However, the office of the President comes with vulnerabilities that could bring the occupant down if he or she failed to contain corruption and deliver the people from the bondage of poverty. The late dictator Ferdinand Marcos found out – albeit too late – that the use of brute force was not enough to keep him in power. In contrast, the late President Ramon Magsaysay proved that friendly – and sincere -- persuasion could disarm the enemy.

“Gordian Knot”

The question is: Would P-Noy settle for a place in history that would border on mediocrity or would he strive to be an “Alexander” and untie the Philippines’ complicated “Gordian Knot” that has kept the country in a state of economic disarray and moral decadence? But unlike Alexander who sliced the knot in half with a stroke of his sword -- known as the “Alexandrian solution” – and conquered the known world in the fourth century BC, P-Noy could untie his country’s “Gordian Knot” by the power of persuasion. So far, he has yet to succeed.

There were some incidents during his first six months that P-Noy might have wished he’d have handled differently. He’d probably wished that he did a few “easy” things during the August 23 hostage-taking crisis to project him as a “hands-on” take-charge leader that Filipinos love to idolize.

He’d probably wished that he listened to those who advised him to let go of DILG Undersecretary Rico E. Puno whom he protected amidst allegations that he was receiving jueteng payola. Had he removed Puno, it would have sent an electrifying signal to all his appointees that they are expected to be above board and beyond suspicion. Puno’s refusal to name the jueteng lords’ “feelers” who approached him on the jueteng lords’ behalf raised “red flags” about his involvement with them.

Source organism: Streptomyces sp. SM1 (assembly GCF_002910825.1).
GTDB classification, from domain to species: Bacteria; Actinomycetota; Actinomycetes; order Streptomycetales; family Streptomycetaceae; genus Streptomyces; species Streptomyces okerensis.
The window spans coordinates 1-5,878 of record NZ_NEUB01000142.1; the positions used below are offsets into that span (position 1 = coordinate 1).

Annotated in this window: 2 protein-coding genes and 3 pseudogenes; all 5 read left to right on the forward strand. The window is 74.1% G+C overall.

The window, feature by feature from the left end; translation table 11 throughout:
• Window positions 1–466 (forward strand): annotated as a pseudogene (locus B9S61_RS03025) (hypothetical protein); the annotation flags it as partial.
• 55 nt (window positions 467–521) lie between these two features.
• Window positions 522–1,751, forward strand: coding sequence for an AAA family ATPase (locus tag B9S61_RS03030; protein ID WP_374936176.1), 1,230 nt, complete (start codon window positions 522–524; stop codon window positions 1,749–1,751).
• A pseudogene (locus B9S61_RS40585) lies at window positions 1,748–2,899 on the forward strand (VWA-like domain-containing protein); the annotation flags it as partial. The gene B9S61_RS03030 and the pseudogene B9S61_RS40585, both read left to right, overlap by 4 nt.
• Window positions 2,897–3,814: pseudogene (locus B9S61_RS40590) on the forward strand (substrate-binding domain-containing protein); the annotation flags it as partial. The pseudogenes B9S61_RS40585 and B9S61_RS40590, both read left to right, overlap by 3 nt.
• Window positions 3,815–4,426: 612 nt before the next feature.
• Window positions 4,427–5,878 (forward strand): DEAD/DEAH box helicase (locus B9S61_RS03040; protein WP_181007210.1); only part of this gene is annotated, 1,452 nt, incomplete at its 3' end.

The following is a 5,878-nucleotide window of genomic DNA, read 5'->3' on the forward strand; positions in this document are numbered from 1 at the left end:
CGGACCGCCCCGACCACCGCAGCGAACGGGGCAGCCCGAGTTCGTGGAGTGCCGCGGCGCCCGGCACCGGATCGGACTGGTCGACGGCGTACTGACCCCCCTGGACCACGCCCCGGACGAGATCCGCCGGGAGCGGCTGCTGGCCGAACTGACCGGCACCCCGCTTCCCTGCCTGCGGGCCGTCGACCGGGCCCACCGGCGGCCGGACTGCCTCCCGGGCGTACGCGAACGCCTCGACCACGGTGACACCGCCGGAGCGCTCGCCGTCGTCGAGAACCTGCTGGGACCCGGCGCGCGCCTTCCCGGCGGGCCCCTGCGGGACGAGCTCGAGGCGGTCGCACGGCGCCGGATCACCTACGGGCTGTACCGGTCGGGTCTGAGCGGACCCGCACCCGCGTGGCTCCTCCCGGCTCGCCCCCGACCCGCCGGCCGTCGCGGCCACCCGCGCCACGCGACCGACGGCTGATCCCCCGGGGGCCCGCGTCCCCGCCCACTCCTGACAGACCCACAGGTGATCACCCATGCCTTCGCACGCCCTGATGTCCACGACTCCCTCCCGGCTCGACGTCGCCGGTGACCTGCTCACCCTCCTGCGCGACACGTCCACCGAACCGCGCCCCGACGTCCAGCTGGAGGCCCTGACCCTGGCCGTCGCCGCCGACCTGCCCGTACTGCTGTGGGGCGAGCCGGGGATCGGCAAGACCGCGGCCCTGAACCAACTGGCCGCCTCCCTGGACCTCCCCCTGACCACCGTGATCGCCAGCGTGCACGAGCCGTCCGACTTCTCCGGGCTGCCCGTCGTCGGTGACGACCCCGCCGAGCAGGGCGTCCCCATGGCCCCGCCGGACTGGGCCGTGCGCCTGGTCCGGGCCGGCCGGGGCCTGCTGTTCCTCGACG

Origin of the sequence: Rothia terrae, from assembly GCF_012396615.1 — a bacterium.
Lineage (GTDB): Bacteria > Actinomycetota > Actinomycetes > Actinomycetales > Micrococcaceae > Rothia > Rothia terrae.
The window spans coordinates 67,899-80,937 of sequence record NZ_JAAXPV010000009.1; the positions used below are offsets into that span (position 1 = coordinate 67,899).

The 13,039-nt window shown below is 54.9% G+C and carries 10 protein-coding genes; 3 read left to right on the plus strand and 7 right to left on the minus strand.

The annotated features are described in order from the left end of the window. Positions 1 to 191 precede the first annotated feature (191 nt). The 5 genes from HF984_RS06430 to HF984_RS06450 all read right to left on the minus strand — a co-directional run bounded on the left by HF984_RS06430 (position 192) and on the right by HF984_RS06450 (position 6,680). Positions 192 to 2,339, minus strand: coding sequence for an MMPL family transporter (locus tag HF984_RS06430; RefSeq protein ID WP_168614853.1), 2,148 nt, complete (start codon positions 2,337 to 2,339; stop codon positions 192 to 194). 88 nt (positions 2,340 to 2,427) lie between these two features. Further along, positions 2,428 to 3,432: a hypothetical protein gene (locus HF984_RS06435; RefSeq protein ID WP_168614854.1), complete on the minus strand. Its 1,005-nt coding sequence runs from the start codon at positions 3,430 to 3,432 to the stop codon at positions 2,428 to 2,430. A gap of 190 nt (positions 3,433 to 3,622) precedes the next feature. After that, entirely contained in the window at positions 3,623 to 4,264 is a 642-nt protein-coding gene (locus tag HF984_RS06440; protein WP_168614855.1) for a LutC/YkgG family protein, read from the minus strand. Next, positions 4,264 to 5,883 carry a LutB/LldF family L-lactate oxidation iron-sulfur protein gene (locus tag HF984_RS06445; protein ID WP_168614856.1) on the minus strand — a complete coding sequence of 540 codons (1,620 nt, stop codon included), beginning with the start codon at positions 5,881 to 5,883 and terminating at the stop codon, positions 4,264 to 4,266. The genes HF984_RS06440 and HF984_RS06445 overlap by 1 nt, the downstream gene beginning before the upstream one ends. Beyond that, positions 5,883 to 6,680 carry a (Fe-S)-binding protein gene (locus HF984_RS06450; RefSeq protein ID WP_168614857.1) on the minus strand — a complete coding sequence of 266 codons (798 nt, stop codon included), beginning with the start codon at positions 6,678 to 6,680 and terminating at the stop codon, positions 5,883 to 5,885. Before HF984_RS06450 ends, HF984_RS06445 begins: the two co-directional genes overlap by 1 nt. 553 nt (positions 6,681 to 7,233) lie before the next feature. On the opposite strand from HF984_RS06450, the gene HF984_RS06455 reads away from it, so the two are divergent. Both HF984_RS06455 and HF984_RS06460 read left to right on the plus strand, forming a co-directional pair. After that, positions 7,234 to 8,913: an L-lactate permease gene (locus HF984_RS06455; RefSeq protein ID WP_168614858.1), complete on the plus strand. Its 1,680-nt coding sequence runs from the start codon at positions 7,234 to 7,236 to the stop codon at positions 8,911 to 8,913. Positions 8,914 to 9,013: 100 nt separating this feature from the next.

He’d probably wished that he did not boycott the Nobel Peace Prize award ceremony for Chinese dissident Liu Xiaobo for his “for his long and non-violent struggle for fundamental human rights in China.” He reasoned that he wanted to spare the lives of five Filipinos in death row in China. However, he didn’t say that those five condemned Filipinos were sentenced to death for “drug trafficking,” an illicit activity that has reached epidemic proportions in the Philippines. Criticized by human rights’ groups, P-Noy said, “It's not their call to make the decision. It's my call.” Now, that’s arrogance! While it was indeed his call to make, did he have to rub it in? Makes one wonder if a feeling of invincibility had gotten to his head?

Economic renaissance?

P-Noy had every reason to exude optimism and confidence. The GDP grew at 7.9% in the first half of the year during Arroyo’s last six months in office; and it grew at 6.5% in the third quarter during P-Noy’s “first 100 days.” Economists have projected the growth for 2010 to be at least 7%.